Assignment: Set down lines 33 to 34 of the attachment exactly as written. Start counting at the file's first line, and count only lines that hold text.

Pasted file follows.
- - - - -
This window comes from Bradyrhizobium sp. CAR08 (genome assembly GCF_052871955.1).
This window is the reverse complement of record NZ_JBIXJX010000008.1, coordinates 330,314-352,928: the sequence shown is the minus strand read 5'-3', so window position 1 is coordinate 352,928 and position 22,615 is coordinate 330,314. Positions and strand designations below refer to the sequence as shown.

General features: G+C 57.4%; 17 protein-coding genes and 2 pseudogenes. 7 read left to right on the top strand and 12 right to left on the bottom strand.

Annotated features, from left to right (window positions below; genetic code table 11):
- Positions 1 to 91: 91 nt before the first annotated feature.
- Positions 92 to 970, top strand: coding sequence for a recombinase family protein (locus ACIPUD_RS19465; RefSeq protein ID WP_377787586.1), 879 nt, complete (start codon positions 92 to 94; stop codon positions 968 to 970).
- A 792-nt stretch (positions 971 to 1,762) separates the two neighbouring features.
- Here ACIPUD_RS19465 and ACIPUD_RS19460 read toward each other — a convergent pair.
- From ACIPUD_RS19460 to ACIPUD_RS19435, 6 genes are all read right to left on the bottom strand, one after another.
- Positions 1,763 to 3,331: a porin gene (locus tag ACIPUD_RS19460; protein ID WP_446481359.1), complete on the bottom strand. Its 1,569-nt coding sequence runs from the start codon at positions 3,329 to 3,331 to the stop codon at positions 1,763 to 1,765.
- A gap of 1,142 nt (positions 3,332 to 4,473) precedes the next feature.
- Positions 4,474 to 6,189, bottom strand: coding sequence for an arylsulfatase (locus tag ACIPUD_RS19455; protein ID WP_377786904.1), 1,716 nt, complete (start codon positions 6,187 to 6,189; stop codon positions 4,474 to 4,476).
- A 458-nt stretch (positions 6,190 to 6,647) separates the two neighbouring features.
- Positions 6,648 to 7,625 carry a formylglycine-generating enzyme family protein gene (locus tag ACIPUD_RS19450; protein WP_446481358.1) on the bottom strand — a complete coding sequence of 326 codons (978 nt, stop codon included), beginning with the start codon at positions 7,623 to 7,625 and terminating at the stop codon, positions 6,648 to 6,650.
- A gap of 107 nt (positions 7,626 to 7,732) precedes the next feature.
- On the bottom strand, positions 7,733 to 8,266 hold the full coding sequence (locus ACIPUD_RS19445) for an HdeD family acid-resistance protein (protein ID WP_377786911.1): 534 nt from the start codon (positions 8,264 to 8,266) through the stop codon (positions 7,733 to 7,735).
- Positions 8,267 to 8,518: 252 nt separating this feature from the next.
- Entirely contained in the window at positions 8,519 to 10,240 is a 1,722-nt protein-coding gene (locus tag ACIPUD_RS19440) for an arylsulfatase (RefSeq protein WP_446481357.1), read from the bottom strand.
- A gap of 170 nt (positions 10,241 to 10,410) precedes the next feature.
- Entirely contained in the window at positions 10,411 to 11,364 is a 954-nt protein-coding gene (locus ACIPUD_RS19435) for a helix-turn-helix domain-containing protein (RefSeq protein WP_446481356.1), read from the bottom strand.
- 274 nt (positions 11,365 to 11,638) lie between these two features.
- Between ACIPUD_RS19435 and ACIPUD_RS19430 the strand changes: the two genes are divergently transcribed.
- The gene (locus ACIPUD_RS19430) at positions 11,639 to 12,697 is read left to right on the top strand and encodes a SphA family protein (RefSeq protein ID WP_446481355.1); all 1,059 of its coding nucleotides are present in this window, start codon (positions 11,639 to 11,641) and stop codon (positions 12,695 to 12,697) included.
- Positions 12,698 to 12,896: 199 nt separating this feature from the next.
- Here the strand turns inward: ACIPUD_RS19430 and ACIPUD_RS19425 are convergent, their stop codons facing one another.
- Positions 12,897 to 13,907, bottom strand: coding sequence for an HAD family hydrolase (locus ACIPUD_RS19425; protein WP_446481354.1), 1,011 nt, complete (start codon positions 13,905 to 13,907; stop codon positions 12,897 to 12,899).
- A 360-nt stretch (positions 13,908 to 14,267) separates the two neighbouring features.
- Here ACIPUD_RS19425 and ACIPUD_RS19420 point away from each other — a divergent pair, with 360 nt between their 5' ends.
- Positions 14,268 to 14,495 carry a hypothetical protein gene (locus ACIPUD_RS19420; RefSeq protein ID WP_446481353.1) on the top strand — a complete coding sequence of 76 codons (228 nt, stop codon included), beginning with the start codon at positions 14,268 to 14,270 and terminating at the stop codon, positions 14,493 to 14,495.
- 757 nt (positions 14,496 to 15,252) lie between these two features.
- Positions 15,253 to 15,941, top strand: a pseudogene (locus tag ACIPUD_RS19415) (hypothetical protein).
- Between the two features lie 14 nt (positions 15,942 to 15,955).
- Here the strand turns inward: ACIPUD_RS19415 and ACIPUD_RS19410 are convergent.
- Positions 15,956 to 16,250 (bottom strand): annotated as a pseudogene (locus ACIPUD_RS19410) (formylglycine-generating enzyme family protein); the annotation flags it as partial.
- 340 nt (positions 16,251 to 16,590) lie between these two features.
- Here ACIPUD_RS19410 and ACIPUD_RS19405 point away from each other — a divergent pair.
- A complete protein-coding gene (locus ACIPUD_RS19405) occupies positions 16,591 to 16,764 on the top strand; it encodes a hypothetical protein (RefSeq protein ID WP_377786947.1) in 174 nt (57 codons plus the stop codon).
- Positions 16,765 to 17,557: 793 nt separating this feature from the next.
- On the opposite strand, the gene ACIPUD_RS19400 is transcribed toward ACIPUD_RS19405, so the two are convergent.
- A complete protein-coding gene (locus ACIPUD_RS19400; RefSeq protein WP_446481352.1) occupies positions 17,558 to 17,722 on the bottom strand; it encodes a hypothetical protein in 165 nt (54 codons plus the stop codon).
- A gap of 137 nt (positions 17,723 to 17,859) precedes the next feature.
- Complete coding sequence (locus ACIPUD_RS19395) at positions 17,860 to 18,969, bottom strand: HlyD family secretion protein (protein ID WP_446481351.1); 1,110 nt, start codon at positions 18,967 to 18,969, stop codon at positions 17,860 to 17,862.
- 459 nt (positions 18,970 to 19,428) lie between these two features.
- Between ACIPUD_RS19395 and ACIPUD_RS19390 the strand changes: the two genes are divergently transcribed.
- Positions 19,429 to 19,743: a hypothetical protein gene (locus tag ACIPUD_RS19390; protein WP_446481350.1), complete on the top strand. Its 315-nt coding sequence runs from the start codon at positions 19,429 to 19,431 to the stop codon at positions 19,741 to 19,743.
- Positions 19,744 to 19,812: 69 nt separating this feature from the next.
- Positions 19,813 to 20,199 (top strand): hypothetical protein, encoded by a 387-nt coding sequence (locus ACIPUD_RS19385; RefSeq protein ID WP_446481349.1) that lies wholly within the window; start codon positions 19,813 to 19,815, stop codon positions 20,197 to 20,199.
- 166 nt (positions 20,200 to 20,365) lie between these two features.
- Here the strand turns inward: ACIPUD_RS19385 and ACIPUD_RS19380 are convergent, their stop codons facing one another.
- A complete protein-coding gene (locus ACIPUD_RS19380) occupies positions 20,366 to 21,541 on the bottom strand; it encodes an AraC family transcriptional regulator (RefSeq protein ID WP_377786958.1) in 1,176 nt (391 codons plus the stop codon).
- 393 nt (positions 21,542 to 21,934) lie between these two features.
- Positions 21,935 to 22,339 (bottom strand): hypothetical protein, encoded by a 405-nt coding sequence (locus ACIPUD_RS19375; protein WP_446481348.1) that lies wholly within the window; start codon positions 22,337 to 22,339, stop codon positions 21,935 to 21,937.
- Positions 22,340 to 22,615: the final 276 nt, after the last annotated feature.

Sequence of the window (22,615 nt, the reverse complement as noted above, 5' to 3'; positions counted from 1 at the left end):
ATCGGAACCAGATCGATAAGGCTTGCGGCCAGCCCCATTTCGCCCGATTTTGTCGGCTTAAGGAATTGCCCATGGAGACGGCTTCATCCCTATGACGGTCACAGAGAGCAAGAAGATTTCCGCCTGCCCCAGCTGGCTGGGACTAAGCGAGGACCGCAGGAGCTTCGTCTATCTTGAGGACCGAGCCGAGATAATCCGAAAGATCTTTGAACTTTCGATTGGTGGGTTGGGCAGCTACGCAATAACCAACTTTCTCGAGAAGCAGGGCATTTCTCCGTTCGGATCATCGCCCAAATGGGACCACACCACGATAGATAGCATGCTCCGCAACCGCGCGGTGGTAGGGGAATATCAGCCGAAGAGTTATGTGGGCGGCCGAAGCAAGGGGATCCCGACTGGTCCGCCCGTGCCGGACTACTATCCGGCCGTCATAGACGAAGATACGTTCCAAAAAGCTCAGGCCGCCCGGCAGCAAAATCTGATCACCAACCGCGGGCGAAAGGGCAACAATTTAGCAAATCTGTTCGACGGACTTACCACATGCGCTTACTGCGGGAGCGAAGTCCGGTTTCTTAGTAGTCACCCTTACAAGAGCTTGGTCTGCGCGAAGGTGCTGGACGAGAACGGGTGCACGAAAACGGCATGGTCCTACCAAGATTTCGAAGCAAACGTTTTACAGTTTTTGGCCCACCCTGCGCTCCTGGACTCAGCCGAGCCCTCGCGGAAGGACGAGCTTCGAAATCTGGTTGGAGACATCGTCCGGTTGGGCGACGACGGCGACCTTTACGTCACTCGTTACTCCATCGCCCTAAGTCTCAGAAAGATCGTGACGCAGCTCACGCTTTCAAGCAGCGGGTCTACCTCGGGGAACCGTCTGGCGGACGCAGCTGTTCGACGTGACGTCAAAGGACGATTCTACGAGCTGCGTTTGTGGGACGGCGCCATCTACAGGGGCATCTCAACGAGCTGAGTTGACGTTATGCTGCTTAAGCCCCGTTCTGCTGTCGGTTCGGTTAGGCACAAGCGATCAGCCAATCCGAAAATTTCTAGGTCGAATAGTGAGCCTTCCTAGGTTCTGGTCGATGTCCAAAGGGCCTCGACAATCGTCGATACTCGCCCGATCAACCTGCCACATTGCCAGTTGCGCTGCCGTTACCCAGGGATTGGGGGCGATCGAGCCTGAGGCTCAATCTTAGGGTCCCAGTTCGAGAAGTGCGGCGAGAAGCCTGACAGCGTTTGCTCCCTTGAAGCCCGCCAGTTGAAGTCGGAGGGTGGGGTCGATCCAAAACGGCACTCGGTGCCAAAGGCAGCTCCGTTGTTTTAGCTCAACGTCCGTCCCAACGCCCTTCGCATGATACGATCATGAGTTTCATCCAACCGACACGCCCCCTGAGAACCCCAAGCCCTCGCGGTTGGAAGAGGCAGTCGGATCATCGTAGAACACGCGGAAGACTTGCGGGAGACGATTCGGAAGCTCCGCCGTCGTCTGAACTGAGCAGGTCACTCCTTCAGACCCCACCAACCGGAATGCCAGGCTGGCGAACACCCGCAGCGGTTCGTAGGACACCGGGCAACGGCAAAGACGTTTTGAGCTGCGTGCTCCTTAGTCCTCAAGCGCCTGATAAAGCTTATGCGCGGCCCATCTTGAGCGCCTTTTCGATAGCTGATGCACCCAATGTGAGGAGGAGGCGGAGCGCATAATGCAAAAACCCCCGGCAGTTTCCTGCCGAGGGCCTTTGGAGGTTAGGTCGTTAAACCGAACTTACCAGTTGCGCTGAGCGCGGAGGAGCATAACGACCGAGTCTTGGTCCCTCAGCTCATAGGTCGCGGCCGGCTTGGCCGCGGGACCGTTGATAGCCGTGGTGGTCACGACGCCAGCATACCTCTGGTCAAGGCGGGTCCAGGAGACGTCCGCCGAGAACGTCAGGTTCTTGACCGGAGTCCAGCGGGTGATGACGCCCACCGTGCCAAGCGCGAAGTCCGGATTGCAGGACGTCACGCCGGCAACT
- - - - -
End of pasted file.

- Here the strand turns inward: ACIPUD_RS19415 and ACIPUD_RS19410 are convergent.
- Positions 15,956 to 16,250 (bottom strand): annotated as a pseudogene (locus ACIPUD_RS19410) (formylglycine-generating enzyme family protein); the annotation flags it as partial.